Register for an account

X

Enter your name and email address below.

Your email address is used to log in and will not be shared or sold. Read our privacy policy.

X

Website access code

Enter your access code into the form field below.

If you are a Zinio, Nook, Kindle, Apple, or Google Play subscriber, you can enter your website access code to gain subscriber access. Your website access code is located in the upper right corner of the Table of Contents page of your digital edition.

Health

The fall of empires as an exponential distribution

Gene ExpressionBy Razib KhanAugust 4, 2011 9:57 AM

Newsletter

Sign up for our email newsletter for the latest science news

expo.png

I was alerted to Samuel's Arbesman's new paper, The Life-Spans of Empires, by the fact that he pointed to his research on his weblog. Interestingly I'm not the only one who was interested, as after I pointed to it on my link round up a few people asked if they could get a copy of the paper (yes, I almost always send papers if I have access). Luckily it's a nicely elegant piece of work, basically quantifying what we've already probably known qualitatively. There isn't that great of a value-add to quantification as such, but with a mathematical understanding of a topic one can engage in an algebra of mental manipulations so as to construct models with which one can project other facts. Quantitative information is often an excellent way to generate "free information" from theoretical models. The figure above is the primary result of the paper. Basically Arbesman took a data set which was laying around which measured the lengths of various empires (N = 41), and showed that the rise and fall of these political entities tends to follow an exponential distribution: e^−λt . This is an incredibly elegant summation of what we know qualitatively: some empires last a long time, but most do not.

expo2.png

Interestingly the mean length of an empire is 220 years. That's basically what you'd probably expect from intuition, especially if you knew Chinese history. To the left is a density plot I generated with the data provided in the paper. You can see that the mode and mean are a bit different because of the skewness. One of the interesting points about the exponential distribution is that it implies that the the duration of an empire at any given moment can't tell you the probability that it's going to collapse in the near future. The distribution is "memoryless." In other words, the likelihood of doom striking isn't greater as time passes. This seems somewhat counterintuitive. After all doesn't the cohesion and elan of the a ruling caste of a given empire wane as the society slowly lose its vital force? Hasn't the author read Spengler! Arbesman admits that there are more complex equations which can describe the distribution more precisely, but the exponential formula has only one parameter, so it's quite parsimonious. But even if we have a first approximation we don't have a total description. Like evolutionary process as a whole I'm not convinced that the nature of the current data set is sufficient to deny the shifting background parameters which are operative over time. As I've noted before, there are two counteracting tendencies over time in human history when it comes to social & political entities: - A greater rate of cultural change over time - A greater cohesion and integrative power of social and political systems (more rapid bounce-backs from collapse, and greater civilizational continuity) One thing I wanted to do is check to see what the correlation between age of the polity and its duration was. My intuition was that older polities will have greater recorded duration. Obviously there's just more time for them, but some societies, such as Egypt, were very stable for longer periods of time in far antiquity. When I ran the correlate it was pretty weak, -0.23. Below is a chart which shows the scatter plot and the r-squared (correlation squared):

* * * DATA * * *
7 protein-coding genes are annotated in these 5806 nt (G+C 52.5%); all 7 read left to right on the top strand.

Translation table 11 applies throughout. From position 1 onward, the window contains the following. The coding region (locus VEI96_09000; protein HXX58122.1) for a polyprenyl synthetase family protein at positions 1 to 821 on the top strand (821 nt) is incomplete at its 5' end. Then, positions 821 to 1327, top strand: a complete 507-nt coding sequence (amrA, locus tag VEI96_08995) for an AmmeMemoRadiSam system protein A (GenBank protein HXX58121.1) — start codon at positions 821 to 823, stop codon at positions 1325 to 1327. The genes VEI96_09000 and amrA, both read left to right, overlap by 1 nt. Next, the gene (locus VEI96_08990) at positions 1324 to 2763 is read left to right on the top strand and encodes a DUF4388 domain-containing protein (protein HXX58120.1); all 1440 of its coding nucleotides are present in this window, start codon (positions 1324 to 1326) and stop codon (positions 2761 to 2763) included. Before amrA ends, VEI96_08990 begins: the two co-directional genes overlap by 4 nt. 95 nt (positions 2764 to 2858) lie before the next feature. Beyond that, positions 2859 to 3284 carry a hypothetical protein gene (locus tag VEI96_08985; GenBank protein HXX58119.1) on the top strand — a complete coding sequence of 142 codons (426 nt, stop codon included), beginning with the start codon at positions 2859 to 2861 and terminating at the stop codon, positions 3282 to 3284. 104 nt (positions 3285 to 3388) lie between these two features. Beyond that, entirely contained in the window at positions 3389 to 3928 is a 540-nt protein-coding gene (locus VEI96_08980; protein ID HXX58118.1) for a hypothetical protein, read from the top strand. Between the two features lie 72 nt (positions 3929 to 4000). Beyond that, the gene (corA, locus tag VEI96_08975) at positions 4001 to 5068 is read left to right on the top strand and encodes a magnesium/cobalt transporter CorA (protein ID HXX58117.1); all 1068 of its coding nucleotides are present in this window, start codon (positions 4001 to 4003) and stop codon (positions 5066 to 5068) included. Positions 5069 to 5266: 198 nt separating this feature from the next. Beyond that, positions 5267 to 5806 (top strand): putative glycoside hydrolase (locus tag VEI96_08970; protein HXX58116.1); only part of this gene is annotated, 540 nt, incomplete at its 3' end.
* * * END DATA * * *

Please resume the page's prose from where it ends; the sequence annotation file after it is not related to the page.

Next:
empires_htm_m5862ed6e.jpg

Here's the original data:


EmpireAdulthoodDuration

Western Turk (C. Asia)5820.7

Avar (Europe)5802

T'u Chueh Turk (C. Asia)5500.9

Visigoth (Europe)4702.4

White Hun (Indo-Iran)4601

Toba (China)4401.3

Yuen-Yuen (C. Asia)4000.3

Byzantine (Europe)3953.5

Hun (Europe)3800.8

Gupta (India)3700.9

Liu-Sung (China)3302.1

Ptolemaic (Africa)3232.9

Bactria (Indo-Iran)2000.6

Kushan (Indo-Iran)752

Rome (Europe)04

Saka (Indo-Iran)-501.2

Parthia (Iran)-607

Ch'in (China)-902.9

Andhra (India)-1703.7

Hsiung Nu Hun (C. Asia)-1901

Maghada-Maurya (India)-3000.9

Achaemenid (Iran)-5403.2

Lydia (Anatolia)-6100.6

New Babylon (Mesopotamia)-6100.7

New Assyrian (Mesopotamia)-7000.8

Late Period (Egypt)-7151.9

Phrygia (Anatolia)-7600.6

Urartu (Mesopotamia)-8100.9

Babylon (Mesopotamia)-10002.5

Middle Assyrian (Mesopotamia)-10900.5

Hittite (Anatolia)-13201.3

Hsia-Shang (China)-13504

New Empire (Egypt)-15005

Mitanni (Mesopotamia)-15001.4

Elam (Mesopotamia)-160010

Hykso (Syria)-16500.8

Babylon—Hammurabi (Mesopotamia)-17002

Old Assyria (Mesopotamia)-18001

Middle Empire (Egypt)-20003

Akadia (Mesopotamia)-23101

Old Empire (Egypt)-28005

    2 Free Articles Left

    Want it all? Get unlimited access when you subscribe.

    Subscribe

    Already a subscriber? Register or Log In

    Want unlimited access?

    Subscribe today and save 70%

    Subscribe

    Already a subscriber? Register or Log In